Incineration – the Path of Destruction

In 2007, the Canadian Nuclear Safety Commission (CNSC) gave Cameco approval to upgrade its existing incinerator at the Blind River refinery so that it could burn radioactively-contaminated by-products generated at Blind River and Port Hope.

Uranium, a metal, cannot be destroyed by incineration.

It is pyrophoric, that is, it can catch fire even at normal temperatures when it is in fine particles. Incinerated, it will burn at 3,000 to 6,000 degrees centigrade and the uranium particles turn into ceramic uranium.

“Ceramic uranium is not soluble in body fluids after being breathed into the lungs. This metal vapour will solidify in the cooling air and form respirable particles. Some particles will be nanometre in size (a nanometre is 1 billionth of a metre), so small that they can pass through the lungblood barrier, escape from the blood vessels and enter into the cells. They can also pass through the blood-brain barrier and enter into the brain itself. These particles have been found in seminal fluid and in the female where they can cross the placenta and cause havoc to the developing embryo or foetus. These metal fumes also pose an immediate danger for the residents of downwind communities.”

-Burning Radioactive Waste: Blind River and the CNSC Decision, International Institute of Concern for Public Health, March 17, 2007

Recovery of Leftover Uranium

Cameco is currently seeking approval from CNSC to re-mill “recyclable” products from its Blind River and Port Hope facilities, trucked back to its Key Lake mill in Saskatchewan. These products contain approximately 4% uranium, mostly, but not all, derived from yellowcake from Saskatchewan.

Once again, yellowcake hits the road – back to where most of it came from.

Blind River to Port Hope

From Blind River, UO3 is trucked 600 km to Port Hope where it is converted into two forms. About 20% is powdered uranium dioxide (UO2), used to fuel Canadian Deuterium Uranium (CANDU) heavy water reactors in Canada and abroad. The other 80% is turned into uranium hexafluoride (UF6), known as “hex,” which is used to enrich uranium for fuel in light water reactors. Since there are no enrichment plants in Canada, all of the “hex” produced is transported in steel shipping containers to enrichment plants in the US, Europe and Japan. Since 2006, about one-quarter of the Blind River UO3 (5,000 tonnes) is being shipped to Springfields, UK, where it is converted to UF6 which is then sent to enrichment facilities in Europe.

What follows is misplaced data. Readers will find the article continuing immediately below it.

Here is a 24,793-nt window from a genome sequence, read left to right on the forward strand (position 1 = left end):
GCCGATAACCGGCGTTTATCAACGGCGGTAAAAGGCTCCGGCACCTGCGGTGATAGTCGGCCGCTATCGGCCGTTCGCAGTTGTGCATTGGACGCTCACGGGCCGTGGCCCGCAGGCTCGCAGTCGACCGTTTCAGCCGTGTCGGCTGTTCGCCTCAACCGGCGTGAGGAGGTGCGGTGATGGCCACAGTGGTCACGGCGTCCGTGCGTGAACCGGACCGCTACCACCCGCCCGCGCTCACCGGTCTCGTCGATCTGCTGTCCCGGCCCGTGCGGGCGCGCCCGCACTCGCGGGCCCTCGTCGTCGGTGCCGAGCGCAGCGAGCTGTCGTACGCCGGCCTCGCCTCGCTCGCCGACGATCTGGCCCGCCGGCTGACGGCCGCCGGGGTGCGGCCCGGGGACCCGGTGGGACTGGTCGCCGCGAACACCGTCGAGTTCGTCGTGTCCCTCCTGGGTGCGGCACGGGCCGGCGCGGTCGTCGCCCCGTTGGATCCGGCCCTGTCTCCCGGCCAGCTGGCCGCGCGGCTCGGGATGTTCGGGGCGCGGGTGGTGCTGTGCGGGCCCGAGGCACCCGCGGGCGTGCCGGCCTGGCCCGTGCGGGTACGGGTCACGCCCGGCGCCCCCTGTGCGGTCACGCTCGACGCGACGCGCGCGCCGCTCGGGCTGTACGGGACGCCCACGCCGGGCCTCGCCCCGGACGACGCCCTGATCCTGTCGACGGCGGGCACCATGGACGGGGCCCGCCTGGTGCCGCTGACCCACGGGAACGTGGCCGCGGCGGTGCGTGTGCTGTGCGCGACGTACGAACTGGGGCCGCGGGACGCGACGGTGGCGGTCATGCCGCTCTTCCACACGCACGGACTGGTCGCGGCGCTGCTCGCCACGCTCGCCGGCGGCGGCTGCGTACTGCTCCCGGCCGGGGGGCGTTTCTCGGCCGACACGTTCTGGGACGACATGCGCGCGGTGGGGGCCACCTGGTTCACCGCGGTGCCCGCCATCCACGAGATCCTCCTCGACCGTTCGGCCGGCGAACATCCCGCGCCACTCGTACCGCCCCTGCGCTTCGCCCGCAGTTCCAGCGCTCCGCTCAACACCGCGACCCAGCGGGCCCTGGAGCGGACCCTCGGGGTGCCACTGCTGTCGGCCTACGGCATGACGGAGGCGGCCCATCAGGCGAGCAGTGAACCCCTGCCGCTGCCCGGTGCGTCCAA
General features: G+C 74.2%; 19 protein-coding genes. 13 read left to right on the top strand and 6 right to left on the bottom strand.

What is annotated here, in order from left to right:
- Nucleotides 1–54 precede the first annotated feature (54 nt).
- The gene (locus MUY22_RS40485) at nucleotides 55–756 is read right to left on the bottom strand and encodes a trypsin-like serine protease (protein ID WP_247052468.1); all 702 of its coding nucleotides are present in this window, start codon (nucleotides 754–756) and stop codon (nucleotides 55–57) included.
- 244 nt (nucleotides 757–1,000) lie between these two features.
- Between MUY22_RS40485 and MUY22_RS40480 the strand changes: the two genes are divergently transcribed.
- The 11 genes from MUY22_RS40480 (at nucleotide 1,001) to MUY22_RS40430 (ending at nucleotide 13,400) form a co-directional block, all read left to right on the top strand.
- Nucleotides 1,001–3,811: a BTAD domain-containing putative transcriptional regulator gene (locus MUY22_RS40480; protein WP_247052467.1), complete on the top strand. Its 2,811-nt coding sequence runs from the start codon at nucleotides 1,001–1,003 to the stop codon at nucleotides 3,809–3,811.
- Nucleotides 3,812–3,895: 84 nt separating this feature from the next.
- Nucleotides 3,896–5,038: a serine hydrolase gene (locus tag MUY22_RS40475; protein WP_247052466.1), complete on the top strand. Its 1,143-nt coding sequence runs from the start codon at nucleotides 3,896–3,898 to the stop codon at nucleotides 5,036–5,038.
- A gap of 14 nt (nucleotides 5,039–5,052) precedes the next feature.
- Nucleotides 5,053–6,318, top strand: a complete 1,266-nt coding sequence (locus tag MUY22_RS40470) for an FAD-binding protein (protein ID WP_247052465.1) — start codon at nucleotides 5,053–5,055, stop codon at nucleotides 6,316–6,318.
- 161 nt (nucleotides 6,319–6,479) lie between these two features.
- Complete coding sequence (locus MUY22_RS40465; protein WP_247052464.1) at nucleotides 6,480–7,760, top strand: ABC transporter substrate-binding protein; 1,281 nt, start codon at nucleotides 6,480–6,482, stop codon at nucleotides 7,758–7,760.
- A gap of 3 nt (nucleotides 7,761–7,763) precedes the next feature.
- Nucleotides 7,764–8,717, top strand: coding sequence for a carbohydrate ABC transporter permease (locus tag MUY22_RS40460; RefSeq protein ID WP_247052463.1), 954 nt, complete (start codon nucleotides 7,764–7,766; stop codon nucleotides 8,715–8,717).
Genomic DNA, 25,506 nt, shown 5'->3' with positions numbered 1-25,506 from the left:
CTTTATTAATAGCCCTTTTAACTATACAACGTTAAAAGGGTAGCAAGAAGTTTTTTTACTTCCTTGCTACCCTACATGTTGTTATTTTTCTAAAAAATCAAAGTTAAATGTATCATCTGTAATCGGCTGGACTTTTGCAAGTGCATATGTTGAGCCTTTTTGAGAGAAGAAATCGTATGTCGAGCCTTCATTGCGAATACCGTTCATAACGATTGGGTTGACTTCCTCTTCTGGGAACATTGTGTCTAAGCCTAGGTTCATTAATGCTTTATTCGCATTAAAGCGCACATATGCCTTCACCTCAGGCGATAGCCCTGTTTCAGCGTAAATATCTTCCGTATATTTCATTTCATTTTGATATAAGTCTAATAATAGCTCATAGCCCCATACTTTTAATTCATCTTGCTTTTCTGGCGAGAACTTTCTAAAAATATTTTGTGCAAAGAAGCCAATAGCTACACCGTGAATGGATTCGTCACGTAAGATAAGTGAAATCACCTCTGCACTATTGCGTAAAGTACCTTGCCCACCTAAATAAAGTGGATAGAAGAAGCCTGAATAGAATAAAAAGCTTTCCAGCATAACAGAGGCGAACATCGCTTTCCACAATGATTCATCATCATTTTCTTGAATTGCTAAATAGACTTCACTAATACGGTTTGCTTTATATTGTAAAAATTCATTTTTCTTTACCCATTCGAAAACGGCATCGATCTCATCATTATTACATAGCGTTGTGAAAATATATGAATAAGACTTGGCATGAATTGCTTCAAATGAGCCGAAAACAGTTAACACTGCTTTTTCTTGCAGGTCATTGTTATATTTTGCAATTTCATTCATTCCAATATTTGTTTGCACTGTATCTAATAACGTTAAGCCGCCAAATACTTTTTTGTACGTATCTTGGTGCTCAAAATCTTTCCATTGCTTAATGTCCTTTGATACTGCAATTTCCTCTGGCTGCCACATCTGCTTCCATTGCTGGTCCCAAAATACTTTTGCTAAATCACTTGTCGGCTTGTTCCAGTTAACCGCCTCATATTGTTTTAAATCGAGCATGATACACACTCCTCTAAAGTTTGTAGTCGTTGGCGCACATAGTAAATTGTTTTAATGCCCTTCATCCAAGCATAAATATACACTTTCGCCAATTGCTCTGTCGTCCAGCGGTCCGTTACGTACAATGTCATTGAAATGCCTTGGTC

Cameco, through its Port Hope and UK operations, is the world’s largest conversion supplier, accounting for 35% of the western world capacity. Its Port Hope Conversion Facility is the world’s only commercial supplier of fuel-grade (unenriched) UO2.

Fuel Fabrication

The last stage in processing the original yellowcake is the transformation of powdered UO2 to reactor fuel. UO2 is first pressed into small cylindrical shapes and then baked at a high temperature (1600 °C) to produce hard ceramic pellets. The pellets are ground down and placed in zirconiumalloy tubes which are especially resistant to corrosion. Finally the tubes (also called fuel rods) are grouped into bundles.

Cameco’s facility Cameco Fuel Manufacturing Inc., (formerly Zircatec Precision Industries Inc.) in Port Hope produces fuel pellets and bundles. General Electric-Hitachi operates a plant in Toronto which produces fuel pellets which are then sent to its Peterborough plant where fuel bundles are produced.

Now, the yellowcake trail takes a very different path, in the form of fuel bundles which are shipped to Canadian nuclear power generating plants and CANDU-type reactors around the world.

Select Sources:

Miles Goldstick, Wollaston: People Resisting Genocide, Black Rose Books, 1987

Benjamin A. Goldman, Discounting Human Lives: Uranium and Global Equity, Avebury Studies in Green Research, 1994

Brennain Lloyd, Northwatch, Families Against Radiation Exposure (FARE), Port Hope, Ontario

Kate Harries, “Nuclear Reaction,” The Walrus

Port Hope Community Health Concerns Committee (PHCHCC)

Cameco Corporation www.cameco.com

Anna Tilman is an independent researcher and a board member of the International Institute of Concern for Public Health.